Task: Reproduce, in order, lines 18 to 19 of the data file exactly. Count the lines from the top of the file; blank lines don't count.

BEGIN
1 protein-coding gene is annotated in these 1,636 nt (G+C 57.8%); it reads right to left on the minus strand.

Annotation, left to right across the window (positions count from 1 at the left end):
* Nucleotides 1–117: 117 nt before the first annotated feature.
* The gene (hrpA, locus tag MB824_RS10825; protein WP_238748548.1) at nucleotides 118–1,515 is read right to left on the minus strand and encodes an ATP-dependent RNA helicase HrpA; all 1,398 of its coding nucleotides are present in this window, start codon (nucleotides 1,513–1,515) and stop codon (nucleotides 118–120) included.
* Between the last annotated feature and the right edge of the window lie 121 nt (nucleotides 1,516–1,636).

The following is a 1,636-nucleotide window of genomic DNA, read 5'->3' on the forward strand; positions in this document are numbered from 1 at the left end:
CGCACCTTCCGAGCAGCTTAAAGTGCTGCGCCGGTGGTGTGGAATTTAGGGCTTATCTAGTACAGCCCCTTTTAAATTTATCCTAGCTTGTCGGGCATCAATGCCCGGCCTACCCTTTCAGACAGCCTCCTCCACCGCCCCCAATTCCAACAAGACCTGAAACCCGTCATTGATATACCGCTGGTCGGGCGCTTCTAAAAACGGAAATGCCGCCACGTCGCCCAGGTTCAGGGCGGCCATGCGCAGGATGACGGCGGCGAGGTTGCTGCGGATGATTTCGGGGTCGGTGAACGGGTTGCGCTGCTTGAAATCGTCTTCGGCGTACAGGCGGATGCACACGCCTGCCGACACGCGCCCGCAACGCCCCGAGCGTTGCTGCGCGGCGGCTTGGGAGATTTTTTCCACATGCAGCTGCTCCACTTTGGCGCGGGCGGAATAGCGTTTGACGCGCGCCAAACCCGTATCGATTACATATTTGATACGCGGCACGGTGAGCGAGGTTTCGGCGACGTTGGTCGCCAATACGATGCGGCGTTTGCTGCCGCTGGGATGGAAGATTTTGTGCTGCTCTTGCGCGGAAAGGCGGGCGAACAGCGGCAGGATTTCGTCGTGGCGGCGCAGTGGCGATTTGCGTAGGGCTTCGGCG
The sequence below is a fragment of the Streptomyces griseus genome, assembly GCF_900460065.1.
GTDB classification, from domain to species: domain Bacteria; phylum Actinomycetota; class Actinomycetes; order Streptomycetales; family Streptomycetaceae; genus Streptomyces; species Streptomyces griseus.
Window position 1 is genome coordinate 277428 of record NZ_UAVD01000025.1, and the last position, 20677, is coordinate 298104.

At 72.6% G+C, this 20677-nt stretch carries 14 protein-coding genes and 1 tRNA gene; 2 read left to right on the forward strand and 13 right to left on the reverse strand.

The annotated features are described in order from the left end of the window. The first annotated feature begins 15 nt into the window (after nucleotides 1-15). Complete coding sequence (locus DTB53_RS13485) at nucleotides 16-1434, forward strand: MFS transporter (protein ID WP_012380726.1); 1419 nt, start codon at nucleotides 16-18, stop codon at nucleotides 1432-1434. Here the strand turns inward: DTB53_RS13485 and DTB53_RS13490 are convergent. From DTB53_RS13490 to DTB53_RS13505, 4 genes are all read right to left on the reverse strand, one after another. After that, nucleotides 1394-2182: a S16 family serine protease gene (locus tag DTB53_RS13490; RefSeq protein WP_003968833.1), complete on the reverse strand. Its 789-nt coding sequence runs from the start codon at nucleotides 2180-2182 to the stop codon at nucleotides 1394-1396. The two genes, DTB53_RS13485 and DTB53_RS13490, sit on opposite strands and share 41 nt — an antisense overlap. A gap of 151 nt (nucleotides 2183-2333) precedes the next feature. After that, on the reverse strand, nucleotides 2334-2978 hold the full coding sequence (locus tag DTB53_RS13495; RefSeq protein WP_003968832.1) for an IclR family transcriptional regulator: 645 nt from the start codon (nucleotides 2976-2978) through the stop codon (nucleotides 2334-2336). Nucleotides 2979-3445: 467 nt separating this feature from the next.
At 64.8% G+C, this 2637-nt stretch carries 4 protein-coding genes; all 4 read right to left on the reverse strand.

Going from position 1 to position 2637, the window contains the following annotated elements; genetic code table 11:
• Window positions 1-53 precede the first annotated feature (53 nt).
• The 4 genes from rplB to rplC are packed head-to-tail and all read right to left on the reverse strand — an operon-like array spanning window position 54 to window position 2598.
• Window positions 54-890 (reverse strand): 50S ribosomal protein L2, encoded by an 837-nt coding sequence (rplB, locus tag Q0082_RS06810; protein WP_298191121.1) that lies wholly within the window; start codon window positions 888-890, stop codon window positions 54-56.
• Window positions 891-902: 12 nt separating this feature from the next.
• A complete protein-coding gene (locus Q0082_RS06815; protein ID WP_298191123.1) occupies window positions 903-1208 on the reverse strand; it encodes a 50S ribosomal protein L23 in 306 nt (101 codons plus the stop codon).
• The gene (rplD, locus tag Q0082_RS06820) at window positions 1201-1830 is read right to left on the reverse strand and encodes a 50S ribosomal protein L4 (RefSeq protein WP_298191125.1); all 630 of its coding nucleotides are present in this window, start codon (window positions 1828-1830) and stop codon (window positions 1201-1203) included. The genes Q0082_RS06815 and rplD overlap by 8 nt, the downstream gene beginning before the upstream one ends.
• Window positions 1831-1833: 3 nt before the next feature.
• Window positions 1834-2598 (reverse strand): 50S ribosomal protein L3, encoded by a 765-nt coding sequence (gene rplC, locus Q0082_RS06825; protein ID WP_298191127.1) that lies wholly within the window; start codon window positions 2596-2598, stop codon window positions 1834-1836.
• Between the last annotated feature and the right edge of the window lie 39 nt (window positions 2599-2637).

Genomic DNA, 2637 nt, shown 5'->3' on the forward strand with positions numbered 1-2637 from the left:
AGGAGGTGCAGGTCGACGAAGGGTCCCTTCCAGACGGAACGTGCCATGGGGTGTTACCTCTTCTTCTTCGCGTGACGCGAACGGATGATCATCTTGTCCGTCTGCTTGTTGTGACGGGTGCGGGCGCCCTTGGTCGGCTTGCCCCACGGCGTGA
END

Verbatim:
• Window positions 891-902: 12 nt separating this feature from the next.
• A complete protein-coding gene (locus Q0082_RS06815; protein ID WP_298191123.1) occupies window positions 903-1208 on the reverse strand; it encodes a 50S ribosomal protein L23 in 306 nt (101 codons plus the stop codon).